It's sin.

It's faithlessness.

It's betrayal.

It show an absence of gratitude, a lack of thankfulness.

It shows that their faith is shallow, or may be gone.

It shows that they do not trust in God, not really, not practically, not actively.

It shows that they have closed their ears to the humility and joy of this psalm.

And not only of this psalm. They have chosen not to hear the humble joy and joyful humility expressed throughout the Bible, especially in the life and teaching of the Lord Jesus.

It shows that they have turned Christian faith into a disembodied spirituality,

separating soul and body,
inner and outer,
believing and doing,
salvation and creation,
family and stranger,
us and them.

In that they have not cared for creation, this shows that they do not really care about creation, God's creation.

Do they, then, really care for God?


We soon will gather at the table and celebrate Christ's holy supper.

On this World Communion Sunday, we do well to consider that we celebrate with sisters and brothers in Christ from every land and nation.

The Holy Spirit joins us together in holy communion. In Christ, differences of language, race, politics, and economic systems are overcome and overruled. In Christ, we are one people, one commonwealth, one body.

Even if we don't see it.

Even if we don't feel it.

But feel it and see it we should. And can. Not just once a year, but every time we are fed the body and blood of Christ.

And as we join in this feast, we may again see that our physical well-being, our embodiment, is bound up with that of our fellow Christians in other lands. And theirs with ours.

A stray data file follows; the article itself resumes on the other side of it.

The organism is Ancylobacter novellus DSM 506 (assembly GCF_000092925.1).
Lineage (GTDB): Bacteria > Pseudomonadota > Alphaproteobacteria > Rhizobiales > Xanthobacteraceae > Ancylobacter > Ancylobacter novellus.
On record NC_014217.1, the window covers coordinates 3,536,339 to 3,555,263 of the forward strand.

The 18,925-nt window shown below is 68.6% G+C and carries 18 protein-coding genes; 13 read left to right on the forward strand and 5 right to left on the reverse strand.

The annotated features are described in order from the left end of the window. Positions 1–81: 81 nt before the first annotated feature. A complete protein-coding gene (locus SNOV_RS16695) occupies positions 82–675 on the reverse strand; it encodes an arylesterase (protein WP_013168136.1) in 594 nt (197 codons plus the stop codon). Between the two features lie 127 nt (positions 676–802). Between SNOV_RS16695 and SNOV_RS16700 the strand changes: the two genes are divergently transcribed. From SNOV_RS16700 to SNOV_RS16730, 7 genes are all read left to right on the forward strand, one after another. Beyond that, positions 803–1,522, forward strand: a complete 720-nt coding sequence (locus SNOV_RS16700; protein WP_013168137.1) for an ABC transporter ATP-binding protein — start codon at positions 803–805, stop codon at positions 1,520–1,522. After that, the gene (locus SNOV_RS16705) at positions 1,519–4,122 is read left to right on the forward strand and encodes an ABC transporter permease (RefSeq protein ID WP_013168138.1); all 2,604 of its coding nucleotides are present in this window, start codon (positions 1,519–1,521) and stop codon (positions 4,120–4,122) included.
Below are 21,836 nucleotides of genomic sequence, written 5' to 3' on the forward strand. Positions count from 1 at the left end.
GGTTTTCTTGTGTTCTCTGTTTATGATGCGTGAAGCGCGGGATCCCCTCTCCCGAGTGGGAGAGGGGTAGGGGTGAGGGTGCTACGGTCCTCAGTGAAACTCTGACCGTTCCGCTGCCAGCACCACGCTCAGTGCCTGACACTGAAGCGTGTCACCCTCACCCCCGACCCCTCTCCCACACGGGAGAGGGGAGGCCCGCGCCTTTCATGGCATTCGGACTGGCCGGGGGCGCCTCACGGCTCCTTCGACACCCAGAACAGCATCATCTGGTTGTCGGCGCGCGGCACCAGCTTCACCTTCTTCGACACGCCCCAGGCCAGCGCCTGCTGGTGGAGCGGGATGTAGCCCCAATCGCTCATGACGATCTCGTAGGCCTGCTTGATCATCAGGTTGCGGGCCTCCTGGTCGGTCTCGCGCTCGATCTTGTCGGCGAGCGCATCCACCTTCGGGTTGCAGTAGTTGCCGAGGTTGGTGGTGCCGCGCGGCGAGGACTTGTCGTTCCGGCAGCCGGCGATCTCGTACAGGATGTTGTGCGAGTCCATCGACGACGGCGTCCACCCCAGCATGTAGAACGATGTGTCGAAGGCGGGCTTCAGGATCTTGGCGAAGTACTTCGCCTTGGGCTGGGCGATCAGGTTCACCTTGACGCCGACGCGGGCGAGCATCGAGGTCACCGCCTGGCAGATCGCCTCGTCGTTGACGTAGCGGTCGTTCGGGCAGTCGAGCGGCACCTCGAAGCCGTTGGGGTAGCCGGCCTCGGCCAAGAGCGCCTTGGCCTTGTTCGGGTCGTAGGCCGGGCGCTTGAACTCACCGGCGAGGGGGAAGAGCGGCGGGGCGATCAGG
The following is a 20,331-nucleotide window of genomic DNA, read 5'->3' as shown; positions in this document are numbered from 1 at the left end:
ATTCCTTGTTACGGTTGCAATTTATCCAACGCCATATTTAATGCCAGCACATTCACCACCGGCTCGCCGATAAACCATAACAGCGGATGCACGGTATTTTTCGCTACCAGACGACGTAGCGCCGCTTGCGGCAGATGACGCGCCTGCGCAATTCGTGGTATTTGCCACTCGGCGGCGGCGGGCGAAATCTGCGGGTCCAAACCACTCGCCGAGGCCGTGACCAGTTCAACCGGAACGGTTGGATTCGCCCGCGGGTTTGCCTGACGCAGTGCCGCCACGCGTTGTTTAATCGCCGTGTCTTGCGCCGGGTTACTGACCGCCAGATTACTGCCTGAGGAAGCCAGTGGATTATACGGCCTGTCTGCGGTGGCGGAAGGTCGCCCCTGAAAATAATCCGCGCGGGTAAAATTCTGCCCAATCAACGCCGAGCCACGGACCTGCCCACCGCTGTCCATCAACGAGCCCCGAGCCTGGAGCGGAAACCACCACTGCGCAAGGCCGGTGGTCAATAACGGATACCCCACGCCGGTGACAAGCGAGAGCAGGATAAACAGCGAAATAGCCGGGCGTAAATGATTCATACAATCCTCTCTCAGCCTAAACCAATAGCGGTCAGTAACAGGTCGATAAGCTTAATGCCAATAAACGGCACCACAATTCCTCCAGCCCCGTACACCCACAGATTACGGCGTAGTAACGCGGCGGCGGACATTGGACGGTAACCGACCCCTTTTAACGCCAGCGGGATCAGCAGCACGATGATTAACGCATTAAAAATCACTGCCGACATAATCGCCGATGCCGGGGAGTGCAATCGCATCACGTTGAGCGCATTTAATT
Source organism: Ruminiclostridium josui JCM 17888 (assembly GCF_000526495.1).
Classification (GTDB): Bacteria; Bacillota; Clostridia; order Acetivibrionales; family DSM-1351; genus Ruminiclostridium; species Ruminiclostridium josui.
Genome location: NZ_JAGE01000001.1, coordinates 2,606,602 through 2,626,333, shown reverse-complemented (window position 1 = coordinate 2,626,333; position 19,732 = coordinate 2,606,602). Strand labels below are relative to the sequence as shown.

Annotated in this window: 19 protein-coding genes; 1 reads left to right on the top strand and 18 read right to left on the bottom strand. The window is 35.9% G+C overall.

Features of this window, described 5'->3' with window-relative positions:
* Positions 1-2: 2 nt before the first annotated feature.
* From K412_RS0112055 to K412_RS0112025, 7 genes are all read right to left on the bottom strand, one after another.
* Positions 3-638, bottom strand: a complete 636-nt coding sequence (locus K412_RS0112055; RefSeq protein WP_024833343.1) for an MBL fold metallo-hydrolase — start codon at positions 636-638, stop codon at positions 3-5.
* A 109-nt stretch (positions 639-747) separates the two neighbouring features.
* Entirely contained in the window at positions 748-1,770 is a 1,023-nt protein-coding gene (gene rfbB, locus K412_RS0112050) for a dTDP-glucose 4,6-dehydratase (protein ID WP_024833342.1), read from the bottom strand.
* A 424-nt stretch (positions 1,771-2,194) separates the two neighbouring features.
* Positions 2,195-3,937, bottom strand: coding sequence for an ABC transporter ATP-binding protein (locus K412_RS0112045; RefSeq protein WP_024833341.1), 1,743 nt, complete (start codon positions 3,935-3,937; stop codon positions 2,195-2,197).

In our eating and drinking of communion bread and wine, we may again notice that our choices of food and drink here can impact the mealtimes of brothers and sisters many miles away.

As we are reminded of Christ's great love for us in the sharing of his body and blood, we may recall that our gratitude is well expressed in our faithful care

for water and air,
for plants and soil,
for harvests and livestock,
the shared bounty of the earth:
all of it gift,
all of it grace,
none of it our possession,
the gifts of God for the people of God.


My sisters and brothers, as God has cared for you, may you be eager to care faithfully for creation.

And now,

To Jesus Christ, who loves us
    and freed us from our sins by his blood
    and made us to be a kingdom,
    priests of his God and Father,
to him be glory and dominion forever and ever.
Amen.
(—from Revelation 1:5-6, NRSV)


Dan Griswold